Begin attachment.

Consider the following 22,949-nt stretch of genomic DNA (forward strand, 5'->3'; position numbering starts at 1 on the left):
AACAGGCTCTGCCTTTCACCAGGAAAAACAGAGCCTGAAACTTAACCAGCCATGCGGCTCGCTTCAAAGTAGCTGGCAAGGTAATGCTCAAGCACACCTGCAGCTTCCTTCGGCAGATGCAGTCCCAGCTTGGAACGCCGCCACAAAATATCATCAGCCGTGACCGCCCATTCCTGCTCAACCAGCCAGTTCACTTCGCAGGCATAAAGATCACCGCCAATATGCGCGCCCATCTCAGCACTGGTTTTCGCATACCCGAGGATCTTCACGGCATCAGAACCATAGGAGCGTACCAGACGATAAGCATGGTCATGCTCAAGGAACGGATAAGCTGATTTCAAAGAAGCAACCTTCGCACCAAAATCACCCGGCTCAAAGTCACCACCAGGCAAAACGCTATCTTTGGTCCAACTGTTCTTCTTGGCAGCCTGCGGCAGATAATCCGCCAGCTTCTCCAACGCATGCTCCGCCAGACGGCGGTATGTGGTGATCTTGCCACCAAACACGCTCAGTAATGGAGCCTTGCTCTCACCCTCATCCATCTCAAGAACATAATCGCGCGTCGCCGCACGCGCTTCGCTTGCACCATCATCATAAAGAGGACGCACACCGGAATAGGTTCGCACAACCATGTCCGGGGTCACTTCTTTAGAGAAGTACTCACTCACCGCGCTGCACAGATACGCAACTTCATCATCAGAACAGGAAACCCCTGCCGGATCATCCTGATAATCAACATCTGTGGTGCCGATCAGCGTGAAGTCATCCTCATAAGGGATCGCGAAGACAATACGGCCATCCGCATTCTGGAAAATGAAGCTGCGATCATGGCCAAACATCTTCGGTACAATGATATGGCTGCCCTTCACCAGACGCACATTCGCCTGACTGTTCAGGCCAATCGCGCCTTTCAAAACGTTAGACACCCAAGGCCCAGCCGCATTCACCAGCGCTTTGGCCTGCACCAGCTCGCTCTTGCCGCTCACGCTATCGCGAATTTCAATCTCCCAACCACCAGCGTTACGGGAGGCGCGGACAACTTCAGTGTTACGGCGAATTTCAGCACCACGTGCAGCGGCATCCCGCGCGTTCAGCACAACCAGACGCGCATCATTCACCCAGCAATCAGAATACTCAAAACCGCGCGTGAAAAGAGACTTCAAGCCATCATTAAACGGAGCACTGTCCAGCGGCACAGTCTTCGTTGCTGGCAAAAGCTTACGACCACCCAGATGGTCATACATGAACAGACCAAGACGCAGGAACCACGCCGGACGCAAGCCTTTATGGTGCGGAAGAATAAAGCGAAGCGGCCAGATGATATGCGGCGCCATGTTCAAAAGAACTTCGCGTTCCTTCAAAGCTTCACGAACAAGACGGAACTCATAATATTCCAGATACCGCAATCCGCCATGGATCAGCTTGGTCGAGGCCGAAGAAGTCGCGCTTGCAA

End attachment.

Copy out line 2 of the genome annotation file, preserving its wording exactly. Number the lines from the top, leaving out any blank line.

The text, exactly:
AACAGGCTCTGCCTTTCACCAGGAAAAACAGAGCCTGAAACTTAACCAGCCATGCGGCTCGCTTCAAAGTAGCTGGCAAGGTAATGCTCAAGCACACCTGCAGCTTCCTTCGGCAGATGCAGTCCCAGCTTGGAACGCCGCCACAAAATATCATCAGCCGTGACCGCCCATTCCTGCTCAACCAGCCAGTTCACTTCGCAGGCATAAAGATCACCGCCAATATGCGCGCCCATCTCAGCACTGGTTTTCGCATACCCGAGGATCTTCACGGCATCAGAACCATAGGAGCGTACCAGACGATAAGCATGGTCATGCTCAAGGAACGGATAAGCTGATTTCAAAGAAGCAACCTTCGCACCAAAATCACCCGGCTCAAAGTCACCACCAGGCAAAACGCTATCTTTGGTCCAACTGTTCTTCTTGGCAGCCTGCGGCAGATAATCCGCCAGCTTCTCCAACGCATGCTCCGCCAGACGGCGGTATGTGGTGATCTTGCCACCAAACACGCTCAGTAATGGAGCCTTGCTCTCACCCTCATCCATCTCAAGAACATAATCGCGCGTCGCCGCACGCGCTTCGCTTGCACCATCATCATAAAGAGGACGCACACCGGAATAGGTTCGCACAACCATGTCCGGGGTCACTTCTTTAGAGAAGTACTCACTCACCGCGCTGCACAGATACGCAACTTCATCATCAGAACAGGAAACCCCTGCCGGATCATCCTGATAATCAACATCTGTGGTGCCGATCAGCGTGAAGTCATCCTCATAAGGGATCGCGAAGACAATACGGCCATCCGCATTCTGGAAAATGAAGCTGCGATCATGGCCAAACATCTTCGGTACAATGATATGGCTGCCCTTCACCAGACGCACATTCGCCTGACTGTTCAGGCCAATCGCGCCTTTCAAAACGTTAGACACCCAAGGCCCAGCCGCATTCACCAGCGCTTTGGCCTGCACCAGCTCGCTCTTGCCGCTCACGCTATCGCGAATTTCAATCTCCCAACCACCAGCGTTACGGGAGGCGCGGACAACTTCAGTGTTACGGCGAATTTCAGCACCACGTGCAGCGGCATCCCGCGCGTTCAGCACAACCAGACGCGCATCATTCACCCAGCAATCAGAATACTCAAAACCGCGCGTGAAAAGAGACTTCAAGCCATCATTAAACGGAGCACTGTCCAGCGGCACAGTCTTCGTTGCTGGCAAAAGCTTACGACCACCCAGATGGTCATACATGAACAGACCAAGACGCAGGAACCACGCCGGACGCAAGCCTTTATGGTGCGGAAGAATAAAGCGAAGCGGCCAGATGATATGCGGCGCCATGTTCAAAAGAACTTCGCGTTCCTTCAAAGCTTCACGAACAAGACGGAACTCATAATATTCCAGATACCGCAATCCGCCATGGATCAGCTTGGTCGAGGCCGAAGAAGTCGCGCTTGCAA